It occurred to me a few months ago while drinking a nice bottle of ’09 Laurent Grégoire “Domaine de Beauregard” Muscadet de Sèvre et Maine Sur Lie that we haven’t been enjoying enough Muscadet at our house lately. Muscadet, white, bone dry and the perfect wine for oysters, and a variety of other seafood as well; we’ve been tasting the stuff going back to the late ’80s, but not so much recently, which is a shame, because the good ones are among our very favorite styles of vinous libations. I decided to correct that, and picked up on four selections that are available in our neighborhood, starting with an old favorite from one of the very finest Muscadet producers.
2009 Luneau-Papin Domaine Pierre de la Grange Muscadet de Sèvre-et-Maine Vieilles Vignes, 12% alc., $14.99: Clean, medium color, with a classic melange of flavors and aromas that include chalky minerality, grapefruit, tart green apple, rain water and river stones. Medium bodied, with great acids and nice length. Very expressive and a real delight to drink (we went back and bought two cases), but remember not to chill it (or any of these) too much, because you’ll mask the wine’s dynamic character.
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Louis/Dressner Selections, Imported by LDM Wines, Inc., New York, NY
2008 Domaine de la Fruitiere Muscadet de Sevre et Maine Sur Lie “Petit M”, 12% alc., $11.99: Clean, medium color, and true to Muscadet Sevre et Maine in pretty much every way; it has the tart, bone dry fruit, the stony minerality and the racy acidity. Medium bodied, with good length and a certain austerity, all that is lacking is that little spark that takes the better specimens like Lunau-Papin, Domaine de la Pepiere and often, Chateau la Cariziere above and beyond the simply good, which this certainly is. Good QPR and a solid wine, but when you can get a clearly superior wine like the following selection for a buck more, which one are you going to buy? Find this wine
Imported by Jon-David Headrick Selections LLC, Ashville, NC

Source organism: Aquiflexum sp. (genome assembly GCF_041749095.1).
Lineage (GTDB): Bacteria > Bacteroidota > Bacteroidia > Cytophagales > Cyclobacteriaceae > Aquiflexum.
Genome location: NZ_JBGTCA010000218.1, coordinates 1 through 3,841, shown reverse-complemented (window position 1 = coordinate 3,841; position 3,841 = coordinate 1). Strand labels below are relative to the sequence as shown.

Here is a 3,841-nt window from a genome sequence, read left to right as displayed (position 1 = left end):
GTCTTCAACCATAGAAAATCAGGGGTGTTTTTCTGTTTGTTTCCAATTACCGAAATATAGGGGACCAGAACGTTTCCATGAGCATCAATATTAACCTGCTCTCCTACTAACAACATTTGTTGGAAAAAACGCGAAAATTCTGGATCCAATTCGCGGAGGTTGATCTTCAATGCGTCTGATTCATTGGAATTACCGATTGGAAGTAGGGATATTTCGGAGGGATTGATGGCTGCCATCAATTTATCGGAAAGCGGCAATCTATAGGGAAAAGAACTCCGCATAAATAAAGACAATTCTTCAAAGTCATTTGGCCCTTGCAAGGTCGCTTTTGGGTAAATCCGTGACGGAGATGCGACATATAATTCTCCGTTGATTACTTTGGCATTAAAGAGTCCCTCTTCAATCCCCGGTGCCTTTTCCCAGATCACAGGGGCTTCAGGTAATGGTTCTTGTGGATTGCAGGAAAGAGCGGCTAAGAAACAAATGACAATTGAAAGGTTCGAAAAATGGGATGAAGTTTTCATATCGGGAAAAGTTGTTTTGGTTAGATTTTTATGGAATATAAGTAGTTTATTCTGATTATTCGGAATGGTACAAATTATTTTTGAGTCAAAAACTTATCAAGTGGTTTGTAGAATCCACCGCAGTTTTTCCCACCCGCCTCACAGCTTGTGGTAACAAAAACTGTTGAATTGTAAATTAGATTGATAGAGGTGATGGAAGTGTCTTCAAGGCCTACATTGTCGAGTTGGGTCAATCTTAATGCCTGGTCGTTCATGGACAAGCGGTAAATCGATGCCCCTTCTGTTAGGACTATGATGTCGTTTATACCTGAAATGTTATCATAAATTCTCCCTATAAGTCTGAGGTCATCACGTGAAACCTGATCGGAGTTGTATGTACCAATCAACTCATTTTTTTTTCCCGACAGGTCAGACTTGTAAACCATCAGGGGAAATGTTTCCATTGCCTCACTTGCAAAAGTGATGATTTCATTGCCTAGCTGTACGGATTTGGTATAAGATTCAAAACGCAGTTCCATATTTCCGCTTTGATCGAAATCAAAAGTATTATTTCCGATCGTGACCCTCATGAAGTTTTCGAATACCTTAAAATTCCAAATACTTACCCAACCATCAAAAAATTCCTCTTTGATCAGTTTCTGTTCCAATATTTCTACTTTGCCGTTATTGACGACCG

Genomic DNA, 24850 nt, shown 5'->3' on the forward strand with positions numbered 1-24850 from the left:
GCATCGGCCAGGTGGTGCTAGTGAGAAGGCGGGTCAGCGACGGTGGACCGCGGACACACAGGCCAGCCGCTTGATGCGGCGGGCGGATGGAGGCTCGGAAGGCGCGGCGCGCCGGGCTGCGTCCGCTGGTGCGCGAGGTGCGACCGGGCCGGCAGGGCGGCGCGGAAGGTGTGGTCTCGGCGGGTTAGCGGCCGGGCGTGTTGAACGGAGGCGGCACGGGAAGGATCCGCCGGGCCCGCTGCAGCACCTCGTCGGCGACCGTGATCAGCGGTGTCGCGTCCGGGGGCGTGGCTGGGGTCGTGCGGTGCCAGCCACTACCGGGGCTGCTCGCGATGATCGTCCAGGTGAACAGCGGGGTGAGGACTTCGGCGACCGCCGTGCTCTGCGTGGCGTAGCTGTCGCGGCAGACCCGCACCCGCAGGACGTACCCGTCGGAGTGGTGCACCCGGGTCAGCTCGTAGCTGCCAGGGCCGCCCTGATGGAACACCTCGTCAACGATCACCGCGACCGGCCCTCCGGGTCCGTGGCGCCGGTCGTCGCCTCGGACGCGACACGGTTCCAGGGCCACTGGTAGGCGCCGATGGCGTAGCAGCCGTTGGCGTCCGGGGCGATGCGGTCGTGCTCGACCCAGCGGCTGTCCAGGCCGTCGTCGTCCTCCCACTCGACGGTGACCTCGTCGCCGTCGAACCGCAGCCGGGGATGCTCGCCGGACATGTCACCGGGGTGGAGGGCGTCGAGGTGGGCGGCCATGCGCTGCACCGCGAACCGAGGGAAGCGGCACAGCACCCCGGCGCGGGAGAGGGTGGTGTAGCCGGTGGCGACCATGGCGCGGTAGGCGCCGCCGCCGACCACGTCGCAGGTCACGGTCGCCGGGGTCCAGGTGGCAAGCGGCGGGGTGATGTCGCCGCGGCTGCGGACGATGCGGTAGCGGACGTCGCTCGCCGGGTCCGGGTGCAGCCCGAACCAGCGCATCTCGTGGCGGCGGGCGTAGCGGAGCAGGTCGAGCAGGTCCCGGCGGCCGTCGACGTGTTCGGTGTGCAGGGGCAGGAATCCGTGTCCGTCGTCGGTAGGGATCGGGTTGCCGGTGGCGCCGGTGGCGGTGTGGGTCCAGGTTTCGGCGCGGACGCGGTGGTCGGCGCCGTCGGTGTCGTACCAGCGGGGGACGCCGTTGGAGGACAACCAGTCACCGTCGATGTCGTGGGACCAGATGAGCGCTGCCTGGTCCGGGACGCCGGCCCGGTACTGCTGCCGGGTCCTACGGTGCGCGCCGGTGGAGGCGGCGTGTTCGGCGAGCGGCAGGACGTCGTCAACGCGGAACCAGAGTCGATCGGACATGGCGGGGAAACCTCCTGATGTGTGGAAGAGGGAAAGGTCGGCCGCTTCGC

2009 Chateau de la Cariziere Muscadet Sevre et Maine Sur Lie, 12% alc., $12.99: I enjoyed this as an aperitif during a recent visit to the Forest Grill in Birmingham, Michigan, and it’s readily available at several local retailers. We’ve liked Jo Landron’s wines in the past, so it wasn’t much of a leap to give this one a try, and I’m pleased to report that it satisfies in every way. Pale-to-medium in color, and showing perhaps a bit more fruit than many Muscadets, but it’s balanced by the superb stony minerality. Medium bodied, with excellent acids and length, this is one that I could enjoy on a daily basis. Interestingly a week or so afterward, I tried an ’08 version of this, and it wasn’t as good as the ’09, which makes me wonder if perhaps there aren’t some vintage issues with it and the wines noted directly above and below. Find this wine
Imported by Eagle Eye Imports LLC, Bloomfield Hills, MI
Damien Casten, Jo’s Illinois importer provides additional information on the vintage issue below in the comments section and provided a link to a video which we’ve reposted here.
In his own words, here’s a video on Jo Landron talking about the freshness in Muscadet.
2008 Domaine De L’auriere Muscadet Sevre Et Maine Sur Lie, 11.5% alc., $9.99-11.49: This one is new to me, and on the whole, it does everything that good Muscadet should do. It delivers the bone dry fruit, stony minerality and zippy acidity, all on a medium bodied frame. But, like the Domaine de la Fruitiere, it’s just not very exciting; it doesn’t have the pizazz to take it beyond the ordinary, which is OK for the price, I suppose, but again, I’ll spend a buck or two more for wines that are clearly superior. Maybe I should have had it with some oysters…
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Imported by AHD Vintners, Warren, MI
Based on the Domaine de Beauregard, Luneau-Papin and Chateau la Cariziere bottlings, it’s clear to me that further investigation into these is a must. It also occurs to me that we haven’t been drinking enough wine from Alsace lately. Hmm…
Reporting from Day-twah,